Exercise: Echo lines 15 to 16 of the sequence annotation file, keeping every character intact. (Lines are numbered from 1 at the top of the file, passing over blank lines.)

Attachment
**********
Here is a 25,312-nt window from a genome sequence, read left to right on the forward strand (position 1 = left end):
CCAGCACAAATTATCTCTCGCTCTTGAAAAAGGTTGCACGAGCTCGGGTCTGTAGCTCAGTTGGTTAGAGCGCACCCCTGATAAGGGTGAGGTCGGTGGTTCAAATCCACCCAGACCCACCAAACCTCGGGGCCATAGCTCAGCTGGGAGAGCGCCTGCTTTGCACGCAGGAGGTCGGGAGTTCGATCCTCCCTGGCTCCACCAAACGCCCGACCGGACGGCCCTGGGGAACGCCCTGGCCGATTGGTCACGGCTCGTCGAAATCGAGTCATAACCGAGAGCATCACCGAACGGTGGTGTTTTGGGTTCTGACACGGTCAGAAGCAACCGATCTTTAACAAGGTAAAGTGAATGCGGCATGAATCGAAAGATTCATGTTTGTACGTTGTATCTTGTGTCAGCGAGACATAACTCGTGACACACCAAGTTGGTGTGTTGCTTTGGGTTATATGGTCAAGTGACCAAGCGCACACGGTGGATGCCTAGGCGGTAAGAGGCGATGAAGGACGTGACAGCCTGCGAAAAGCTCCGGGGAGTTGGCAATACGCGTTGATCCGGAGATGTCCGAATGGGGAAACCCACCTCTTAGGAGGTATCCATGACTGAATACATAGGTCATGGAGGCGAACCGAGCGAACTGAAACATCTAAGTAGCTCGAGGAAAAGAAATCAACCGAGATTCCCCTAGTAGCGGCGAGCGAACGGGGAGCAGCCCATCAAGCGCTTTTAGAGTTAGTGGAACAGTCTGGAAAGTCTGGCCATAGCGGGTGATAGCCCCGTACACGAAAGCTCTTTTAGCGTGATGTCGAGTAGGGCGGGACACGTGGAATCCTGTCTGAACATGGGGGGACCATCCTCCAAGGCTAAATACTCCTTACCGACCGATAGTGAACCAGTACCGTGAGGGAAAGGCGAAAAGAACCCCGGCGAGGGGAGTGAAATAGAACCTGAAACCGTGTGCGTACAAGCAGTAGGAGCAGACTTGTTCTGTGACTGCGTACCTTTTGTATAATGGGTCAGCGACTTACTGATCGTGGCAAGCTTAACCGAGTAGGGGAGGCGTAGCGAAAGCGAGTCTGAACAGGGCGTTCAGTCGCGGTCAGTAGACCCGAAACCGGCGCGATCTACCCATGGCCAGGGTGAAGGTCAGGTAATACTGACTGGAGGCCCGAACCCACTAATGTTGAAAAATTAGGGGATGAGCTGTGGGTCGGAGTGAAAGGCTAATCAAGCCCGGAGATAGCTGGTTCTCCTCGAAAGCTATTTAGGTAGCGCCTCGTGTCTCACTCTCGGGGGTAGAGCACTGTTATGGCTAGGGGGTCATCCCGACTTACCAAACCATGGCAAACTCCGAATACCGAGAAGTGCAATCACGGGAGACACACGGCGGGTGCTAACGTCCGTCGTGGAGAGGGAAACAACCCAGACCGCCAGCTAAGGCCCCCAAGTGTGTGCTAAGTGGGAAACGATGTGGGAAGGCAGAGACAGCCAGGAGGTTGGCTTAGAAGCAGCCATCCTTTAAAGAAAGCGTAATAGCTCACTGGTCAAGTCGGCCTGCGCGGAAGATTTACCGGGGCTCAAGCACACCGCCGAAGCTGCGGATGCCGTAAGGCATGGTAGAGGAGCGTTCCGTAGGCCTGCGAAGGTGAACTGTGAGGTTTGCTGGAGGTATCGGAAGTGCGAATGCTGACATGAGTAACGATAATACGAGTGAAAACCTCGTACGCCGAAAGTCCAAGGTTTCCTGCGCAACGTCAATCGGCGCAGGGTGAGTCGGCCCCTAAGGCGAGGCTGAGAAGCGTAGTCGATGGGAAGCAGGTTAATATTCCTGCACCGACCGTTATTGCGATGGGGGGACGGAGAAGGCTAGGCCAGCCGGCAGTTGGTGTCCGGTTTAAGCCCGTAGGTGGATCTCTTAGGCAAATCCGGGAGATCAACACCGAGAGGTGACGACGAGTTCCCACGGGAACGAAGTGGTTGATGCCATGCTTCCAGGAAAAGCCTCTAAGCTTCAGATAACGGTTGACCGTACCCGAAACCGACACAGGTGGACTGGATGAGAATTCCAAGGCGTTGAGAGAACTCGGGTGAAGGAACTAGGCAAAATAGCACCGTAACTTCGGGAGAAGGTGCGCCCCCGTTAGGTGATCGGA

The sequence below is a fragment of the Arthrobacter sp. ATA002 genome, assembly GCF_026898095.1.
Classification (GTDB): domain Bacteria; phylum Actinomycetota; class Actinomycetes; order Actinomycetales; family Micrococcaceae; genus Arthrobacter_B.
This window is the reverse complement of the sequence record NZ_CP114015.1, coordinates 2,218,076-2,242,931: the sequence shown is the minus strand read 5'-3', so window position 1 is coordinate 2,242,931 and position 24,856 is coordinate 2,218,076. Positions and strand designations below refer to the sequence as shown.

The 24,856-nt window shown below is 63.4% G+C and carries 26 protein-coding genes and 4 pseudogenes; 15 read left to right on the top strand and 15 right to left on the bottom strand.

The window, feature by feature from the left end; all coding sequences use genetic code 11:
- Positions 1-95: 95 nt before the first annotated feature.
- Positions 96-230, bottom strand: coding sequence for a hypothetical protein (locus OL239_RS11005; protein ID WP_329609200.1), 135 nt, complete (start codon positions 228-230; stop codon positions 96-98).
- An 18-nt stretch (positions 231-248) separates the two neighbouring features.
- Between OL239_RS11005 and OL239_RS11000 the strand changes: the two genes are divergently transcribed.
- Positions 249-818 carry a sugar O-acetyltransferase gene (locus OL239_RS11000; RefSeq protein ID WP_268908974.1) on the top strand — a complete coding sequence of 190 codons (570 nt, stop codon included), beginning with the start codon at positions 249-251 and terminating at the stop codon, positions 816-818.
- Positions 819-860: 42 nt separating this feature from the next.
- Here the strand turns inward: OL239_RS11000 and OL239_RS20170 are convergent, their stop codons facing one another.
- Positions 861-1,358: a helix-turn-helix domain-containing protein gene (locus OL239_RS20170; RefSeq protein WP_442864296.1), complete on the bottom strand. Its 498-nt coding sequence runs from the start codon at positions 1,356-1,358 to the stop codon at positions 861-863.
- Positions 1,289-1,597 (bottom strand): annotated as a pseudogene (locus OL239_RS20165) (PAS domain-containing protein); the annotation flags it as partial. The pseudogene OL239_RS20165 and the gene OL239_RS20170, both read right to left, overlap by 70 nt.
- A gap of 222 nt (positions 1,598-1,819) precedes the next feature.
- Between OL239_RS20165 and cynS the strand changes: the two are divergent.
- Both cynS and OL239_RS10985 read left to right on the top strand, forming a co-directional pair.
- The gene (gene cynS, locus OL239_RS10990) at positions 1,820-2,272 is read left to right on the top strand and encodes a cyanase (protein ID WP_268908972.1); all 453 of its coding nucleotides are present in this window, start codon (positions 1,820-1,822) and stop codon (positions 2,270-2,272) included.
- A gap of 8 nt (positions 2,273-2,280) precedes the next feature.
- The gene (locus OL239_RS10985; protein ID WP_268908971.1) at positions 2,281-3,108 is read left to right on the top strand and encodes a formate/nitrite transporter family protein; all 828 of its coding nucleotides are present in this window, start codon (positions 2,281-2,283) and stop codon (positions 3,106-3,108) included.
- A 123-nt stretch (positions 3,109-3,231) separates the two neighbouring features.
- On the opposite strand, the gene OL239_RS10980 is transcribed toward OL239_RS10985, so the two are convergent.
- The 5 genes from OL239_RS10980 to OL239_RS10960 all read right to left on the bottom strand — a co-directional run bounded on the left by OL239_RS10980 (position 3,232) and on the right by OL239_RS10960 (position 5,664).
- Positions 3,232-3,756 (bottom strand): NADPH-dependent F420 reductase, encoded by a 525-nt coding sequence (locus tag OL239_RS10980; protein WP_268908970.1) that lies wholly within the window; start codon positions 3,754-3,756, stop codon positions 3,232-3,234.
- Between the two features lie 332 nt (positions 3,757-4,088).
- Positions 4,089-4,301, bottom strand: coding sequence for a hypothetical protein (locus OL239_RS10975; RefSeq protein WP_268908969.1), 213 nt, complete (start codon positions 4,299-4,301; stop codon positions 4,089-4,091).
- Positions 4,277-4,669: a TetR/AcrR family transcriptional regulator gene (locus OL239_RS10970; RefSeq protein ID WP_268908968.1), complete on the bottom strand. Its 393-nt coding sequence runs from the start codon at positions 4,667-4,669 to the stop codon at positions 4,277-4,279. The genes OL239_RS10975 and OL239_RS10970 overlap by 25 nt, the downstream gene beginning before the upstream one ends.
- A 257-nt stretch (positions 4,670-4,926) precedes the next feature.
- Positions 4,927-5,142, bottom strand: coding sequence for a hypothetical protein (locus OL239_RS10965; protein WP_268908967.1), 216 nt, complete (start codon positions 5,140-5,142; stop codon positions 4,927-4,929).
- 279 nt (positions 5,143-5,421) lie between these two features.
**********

- Positions 861-1,358: a helix-turn-helix domain-containing protein gene (locus OL239_RS20170; RefSeq protein WP_442864296.1), complete on the bottom strand. Its 498-nt coding sequence runs from the start codon at positions 1,356-1,358 to the stop codon at positions 861-863.
- Positions 1,289-1,597 (bottom strand): annotated as a pseudogene (locus OL239_RS20165) (PAS domain-containing protein); the annotation flags it as partial. The pseudogene OL239_RS20165 and the gene OL239_RS20170, both read right to left, overlap by 70 nt.